Investing.com — The euro was stuck near a two-and-a-half-year low after early trading on Thursday, after a fresh surge in coronavirus cases in China added to concerns about the impact of the outbreak on an already weak eurozone economy.
Sentiment toward the euro has been badly hit by the sharpest drop in industrial production in a decade in December, which pointed to the likelihood of recession in both Germany and Italy, the biggest and third-biggest economies in the currency bloc.
Analysts at Barclays (LON:BARC) warned of a “synchronized decline” in output across the region, but noted that it contrasted with an improvement in sentiment surveys in January.
“As surveys point to a (sizeable) rebound in January and the extent of output disruption caused by the outbreak of nCov remains hard to gauge, the picture for manufacturing activity in Q1 remains blurry,” they wrote.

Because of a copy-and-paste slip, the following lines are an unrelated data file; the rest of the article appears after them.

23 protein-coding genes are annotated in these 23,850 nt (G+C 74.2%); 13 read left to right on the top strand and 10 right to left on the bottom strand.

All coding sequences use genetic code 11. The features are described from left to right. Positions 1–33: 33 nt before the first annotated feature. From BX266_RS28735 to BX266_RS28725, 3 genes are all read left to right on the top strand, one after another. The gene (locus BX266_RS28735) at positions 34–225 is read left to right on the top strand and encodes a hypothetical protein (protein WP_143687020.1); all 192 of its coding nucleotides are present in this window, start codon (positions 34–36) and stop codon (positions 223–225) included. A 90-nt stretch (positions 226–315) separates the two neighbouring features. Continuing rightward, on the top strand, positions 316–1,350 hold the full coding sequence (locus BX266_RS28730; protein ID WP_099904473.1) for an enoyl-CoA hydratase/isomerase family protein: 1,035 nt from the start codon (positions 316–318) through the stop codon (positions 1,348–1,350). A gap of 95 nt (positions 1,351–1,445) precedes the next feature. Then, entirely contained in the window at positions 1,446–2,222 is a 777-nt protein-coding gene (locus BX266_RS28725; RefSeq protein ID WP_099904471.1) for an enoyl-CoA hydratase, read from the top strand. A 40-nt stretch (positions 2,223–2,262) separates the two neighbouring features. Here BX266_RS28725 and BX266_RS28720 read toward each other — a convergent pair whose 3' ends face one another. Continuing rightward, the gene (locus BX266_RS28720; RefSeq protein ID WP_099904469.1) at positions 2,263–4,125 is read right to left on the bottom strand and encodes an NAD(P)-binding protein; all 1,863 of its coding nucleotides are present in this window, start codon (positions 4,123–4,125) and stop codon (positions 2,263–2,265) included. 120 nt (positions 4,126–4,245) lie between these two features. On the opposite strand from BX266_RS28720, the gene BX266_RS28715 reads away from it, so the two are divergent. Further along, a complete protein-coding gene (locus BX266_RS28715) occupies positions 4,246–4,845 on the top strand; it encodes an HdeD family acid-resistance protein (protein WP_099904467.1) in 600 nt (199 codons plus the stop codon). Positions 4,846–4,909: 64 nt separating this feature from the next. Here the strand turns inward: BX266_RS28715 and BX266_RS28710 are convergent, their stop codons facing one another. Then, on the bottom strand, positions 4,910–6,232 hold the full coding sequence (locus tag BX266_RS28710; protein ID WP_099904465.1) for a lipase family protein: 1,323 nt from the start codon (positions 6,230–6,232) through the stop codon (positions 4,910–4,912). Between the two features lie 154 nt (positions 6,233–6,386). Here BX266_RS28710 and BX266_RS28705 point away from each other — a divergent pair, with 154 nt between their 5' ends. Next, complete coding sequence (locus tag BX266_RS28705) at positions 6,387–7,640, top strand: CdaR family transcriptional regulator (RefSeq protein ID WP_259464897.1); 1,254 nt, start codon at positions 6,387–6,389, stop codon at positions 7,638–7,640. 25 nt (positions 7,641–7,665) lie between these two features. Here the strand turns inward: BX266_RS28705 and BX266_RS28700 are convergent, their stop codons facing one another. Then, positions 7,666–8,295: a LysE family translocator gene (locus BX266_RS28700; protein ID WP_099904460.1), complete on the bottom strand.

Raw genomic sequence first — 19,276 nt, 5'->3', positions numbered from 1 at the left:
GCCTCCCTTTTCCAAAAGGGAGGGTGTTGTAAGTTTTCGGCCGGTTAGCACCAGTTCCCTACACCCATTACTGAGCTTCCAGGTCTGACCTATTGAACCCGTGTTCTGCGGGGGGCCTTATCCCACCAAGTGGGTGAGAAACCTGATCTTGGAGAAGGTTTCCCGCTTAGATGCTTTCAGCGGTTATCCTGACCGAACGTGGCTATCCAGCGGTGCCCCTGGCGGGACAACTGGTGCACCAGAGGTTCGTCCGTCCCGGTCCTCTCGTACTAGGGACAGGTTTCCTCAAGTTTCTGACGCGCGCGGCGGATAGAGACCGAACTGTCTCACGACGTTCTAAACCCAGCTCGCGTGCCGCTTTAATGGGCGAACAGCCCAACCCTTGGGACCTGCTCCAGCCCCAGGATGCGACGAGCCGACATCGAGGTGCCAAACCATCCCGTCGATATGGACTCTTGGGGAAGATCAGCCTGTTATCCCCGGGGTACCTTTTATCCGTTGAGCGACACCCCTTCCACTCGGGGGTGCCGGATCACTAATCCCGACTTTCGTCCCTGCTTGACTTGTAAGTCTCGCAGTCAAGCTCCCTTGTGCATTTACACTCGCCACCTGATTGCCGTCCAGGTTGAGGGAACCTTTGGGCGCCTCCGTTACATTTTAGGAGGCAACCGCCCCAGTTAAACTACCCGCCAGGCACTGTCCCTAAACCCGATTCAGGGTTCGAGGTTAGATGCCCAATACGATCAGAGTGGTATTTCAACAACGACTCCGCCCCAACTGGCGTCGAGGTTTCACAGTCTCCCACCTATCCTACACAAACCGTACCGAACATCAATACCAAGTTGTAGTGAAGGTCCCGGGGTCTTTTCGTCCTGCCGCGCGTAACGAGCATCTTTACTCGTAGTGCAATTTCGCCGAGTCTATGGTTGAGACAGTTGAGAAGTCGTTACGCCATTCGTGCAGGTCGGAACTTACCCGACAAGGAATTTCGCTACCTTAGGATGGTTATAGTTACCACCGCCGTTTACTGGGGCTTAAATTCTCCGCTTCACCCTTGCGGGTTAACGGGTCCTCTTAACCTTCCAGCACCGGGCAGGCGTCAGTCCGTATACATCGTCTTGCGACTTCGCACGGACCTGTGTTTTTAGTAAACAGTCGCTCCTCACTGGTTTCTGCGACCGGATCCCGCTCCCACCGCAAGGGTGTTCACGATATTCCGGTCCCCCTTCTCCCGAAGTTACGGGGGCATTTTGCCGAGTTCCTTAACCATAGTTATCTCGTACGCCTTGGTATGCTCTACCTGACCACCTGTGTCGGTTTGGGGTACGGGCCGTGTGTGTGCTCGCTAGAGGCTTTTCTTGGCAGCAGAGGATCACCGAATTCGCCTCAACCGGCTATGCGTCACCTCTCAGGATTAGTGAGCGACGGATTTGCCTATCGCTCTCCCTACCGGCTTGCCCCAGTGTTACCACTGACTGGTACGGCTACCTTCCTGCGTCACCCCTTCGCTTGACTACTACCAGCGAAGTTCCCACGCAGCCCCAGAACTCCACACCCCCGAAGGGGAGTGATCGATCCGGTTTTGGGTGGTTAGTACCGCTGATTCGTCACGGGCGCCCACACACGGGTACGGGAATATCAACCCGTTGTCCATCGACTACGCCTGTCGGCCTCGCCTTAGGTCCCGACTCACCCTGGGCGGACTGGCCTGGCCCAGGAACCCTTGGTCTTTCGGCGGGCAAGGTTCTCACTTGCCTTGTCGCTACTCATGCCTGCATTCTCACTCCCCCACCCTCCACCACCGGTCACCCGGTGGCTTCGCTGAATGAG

There was no noticeable impact from jobless data in France on Thursday, which showed the unemployment rate fell sharply to 8.1% in the fourth quarter, its lowest since before the financial crisis in 2008.
Overnight, Chinese authorities had revised estimates for cases of the Covid-19 disease by nearly one-third after switching to a new testing methodology. The number of recorded deaths also leaped by over 200. The Communist Party also dismissed its Hubei regional head and its city chief in Wuhan, in an effort to assuage public anger at the way it has handled the crisis so far.
“This outbreak could still go in any direction,” WHO chief Tedros Adhanom Ghebreyesus told a briefing in Geneva on Wednesday.
Haven currencies such as the yen and Swiss franc, ticked up after losing over 1% against the dollar since the start of the month. However, their gains were still moderate. By 3 AM ET, USD/JPY was at 109.75 yen, down 0.3%, while USD/CHF was 0.1% lower at 0.9770.